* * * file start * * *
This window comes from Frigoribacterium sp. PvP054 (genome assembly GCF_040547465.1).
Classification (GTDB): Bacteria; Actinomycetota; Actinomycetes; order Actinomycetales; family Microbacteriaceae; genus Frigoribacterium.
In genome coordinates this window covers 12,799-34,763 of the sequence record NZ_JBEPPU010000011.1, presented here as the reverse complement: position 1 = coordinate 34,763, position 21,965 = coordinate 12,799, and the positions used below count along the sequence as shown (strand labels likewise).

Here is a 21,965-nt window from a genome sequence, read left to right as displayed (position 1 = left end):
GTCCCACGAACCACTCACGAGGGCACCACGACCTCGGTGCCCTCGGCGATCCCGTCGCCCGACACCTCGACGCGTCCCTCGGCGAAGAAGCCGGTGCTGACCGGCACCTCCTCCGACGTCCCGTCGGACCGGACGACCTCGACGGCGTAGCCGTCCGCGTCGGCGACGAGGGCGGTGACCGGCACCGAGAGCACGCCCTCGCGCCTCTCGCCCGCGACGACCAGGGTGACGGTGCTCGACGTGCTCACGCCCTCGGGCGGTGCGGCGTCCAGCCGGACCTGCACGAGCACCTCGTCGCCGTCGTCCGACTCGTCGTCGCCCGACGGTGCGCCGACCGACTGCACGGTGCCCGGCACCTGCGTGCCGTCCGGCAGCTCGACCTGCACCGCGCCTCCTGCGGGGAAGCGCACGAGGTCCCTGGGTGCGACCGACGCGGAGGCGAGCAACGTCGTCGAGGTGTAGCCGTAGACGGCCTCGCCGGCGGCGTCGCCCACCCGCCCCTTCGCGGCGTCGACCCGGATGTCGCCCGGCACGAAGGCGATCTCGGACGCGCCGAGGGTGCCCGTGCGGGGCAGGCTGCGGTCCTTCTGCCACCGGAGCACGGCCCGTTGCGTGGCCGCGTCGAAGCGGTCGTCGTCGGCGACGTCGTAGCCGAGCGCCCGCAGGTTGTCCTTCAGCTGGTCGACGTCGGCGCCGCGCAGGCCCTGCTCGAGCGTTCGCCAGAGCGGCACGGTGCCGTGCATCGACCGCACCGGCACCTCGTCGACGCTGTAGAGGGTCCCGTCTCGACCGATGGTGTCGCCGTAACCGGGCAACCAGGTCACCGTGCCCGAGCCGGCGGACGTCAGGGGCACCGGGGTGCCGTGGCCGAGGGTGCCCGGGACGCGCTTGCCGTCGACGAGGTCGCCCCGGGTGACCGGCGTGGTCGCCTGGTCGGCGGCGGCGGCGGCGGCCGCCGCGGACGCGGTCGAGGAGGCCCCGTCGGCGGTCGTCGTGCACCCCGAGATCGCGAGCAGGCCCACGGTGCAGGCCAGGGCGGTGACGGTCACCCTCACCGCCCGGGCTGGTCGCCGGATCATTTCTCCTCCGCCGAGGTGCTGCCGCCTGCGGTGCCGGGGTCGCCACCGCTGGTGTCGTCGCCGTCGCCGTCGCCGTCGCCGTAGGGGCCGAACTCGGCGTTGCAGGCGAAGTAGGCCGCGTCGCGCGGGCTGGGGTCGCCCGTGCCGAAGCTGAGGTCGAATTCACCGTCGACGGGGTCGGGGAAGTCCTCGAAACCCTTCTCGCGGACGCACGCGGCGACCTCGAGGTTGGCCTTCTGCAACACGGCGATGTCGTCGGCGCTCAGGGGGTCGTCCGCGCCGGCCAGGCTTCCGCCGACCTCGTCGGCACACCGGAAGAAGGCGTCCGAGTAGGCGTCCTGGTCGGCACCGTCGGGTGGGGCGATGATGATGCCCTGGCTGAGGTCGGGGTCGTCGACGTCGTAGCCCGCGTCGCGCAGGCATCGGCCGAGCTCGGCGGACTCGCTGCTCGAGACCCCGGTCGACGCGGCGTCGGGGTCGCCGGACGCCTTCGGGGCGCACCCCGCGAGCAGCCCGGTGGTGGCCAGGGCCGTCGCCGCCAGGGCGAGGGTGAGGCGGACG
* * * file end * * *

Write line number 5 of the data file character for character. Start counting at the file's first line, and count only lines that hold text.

GTCCCACGAACCACTCACGAGGGCACCACGACCTCGGTGCCCTCGGCGATCCCGTCGCCCGACACCTCGACGCGTCCCTCGGCGAAGAAGCCGGTGCTGACCGGCACCTCCTCCGACGTCCCGTCGGACCGGACGACCTCGACGGCGTAGCCGTCCGCGTCGGCGACGAGGGCGGTGACCGGCACCGAGAGCACGCCCTCGCGCCTCTCGCCCGCGACGACCAGGGTGACGGTGCTCGACGTGCTCACGCCCTCGGGCGGTGCGGCGTCCAGCCGGACCTGCACGAGCACCTCGTCGCCGTCGTCCGACTCGTCGTCGCCCGACGGTGCGCCGACCGACTGCACGGTGCCCGGCACCTGCGTGCCGTCCGGCAGCTCGACCTGCACCGCGCCTCCTGCGGGGAAGCGCACGAGGTCCCTGGGTGCGACCGACGCGGAGGCGAGCAACGTCGTCGAGGTGTAGCCGTAGACGGCCTCGCCGGCGGCGTCGCCCACCCGCCCCTTCGCGGCGTCGACCCGGATGTCGCCCGGCACGAAGGCGATCTCGGACGCGCCGAGGGTGCCCGTGCGGGGCAGGCTGCGGTCCTTCTGCCACCGGAGCACGGCCCGTTGCGTGGCCGCGTCGAAGCGGTCGTCGTCGGCGACGTCGTAGCCGAGCGCCCGCAGGTTGTCCTTCAGCTGGTCGACGTCGGCGCCGCGCAGGCCCTGCTCGAGCGTTCGCCAGAGCGGCACGGTGCCGTGCATCGACCGCACCGGCACCTCGTCGACGCTGTAGAGGGTCCCGTCTCGACCGATGGTGTCGCCGTAACCGGGCAACCAGGTCACCGTGCCCGAGCCGGCGGACGTCAGGGGCACCGGGGTGCCGTGGCCGAGGGTGCCCGGGACGCGCTTGCCGTCGACGAGGTCGCCCCGGGTGACCGGCGTGGTCGCCTGGTCGGCGGCGGCGGCGGCGGCCGCCGCGGACGCGGTCGAGGAGGCCCCGTCGGCGGTCGTCGTGCACCCCGAGATCGCGAGCAGGCCCACGGTGCAGGCCAGGGCGGTGACGGTCACCCTCACCGCCCGGGCTGGTCGCCGGATCATTTCTCCTCCGCCGAGGTGCTGCCGCCTGCGGTGCCGGGGTCGCCACCGCTGGTGTCGTCGCCGTCGCCGTCGCCGTCGCCGTAGGGGCCGAACTCGGCGTTGCAGGCGAAGTAGGCCGCGTCGCGCGGGCTGGGGTCGCCCGTGCCGAAGCTGAGGTCGAATTCACCGTCGACGGGGTCGGGGAAGTCCTCGAAACCCTTCTCGCGGACGCACGCGGCGACCTCGAGGTTGGCCTTCTGCAACACGGCGATGTCGTCGGCGCTCAGGGGGTCGTCCGCGCCGGCCAGGCTTCCGCCGACCTCGTCGGCACACCGGAAGAAGGCGTCCGAGTAGGCGTCCTGGTCGGCACCGTCGGGTGGGGCGATGATGATGCCCTGGCTGAGGTCGGGGTCGTCGACGTCGTAGCCCGCGTCGCGCAGGCATCGGCCGAGCTCGGCGGACTCGCTGCTCGAGACCCCGGTCGACGCGGCGTCGGGGTCGCCGGACGCCTTCGGGGCGCACCCCGCGAGCAGCCCGGTGGTGGCCAGGGCCGTCGCCGCCAGGGCGAGGGTGAGGCGGACG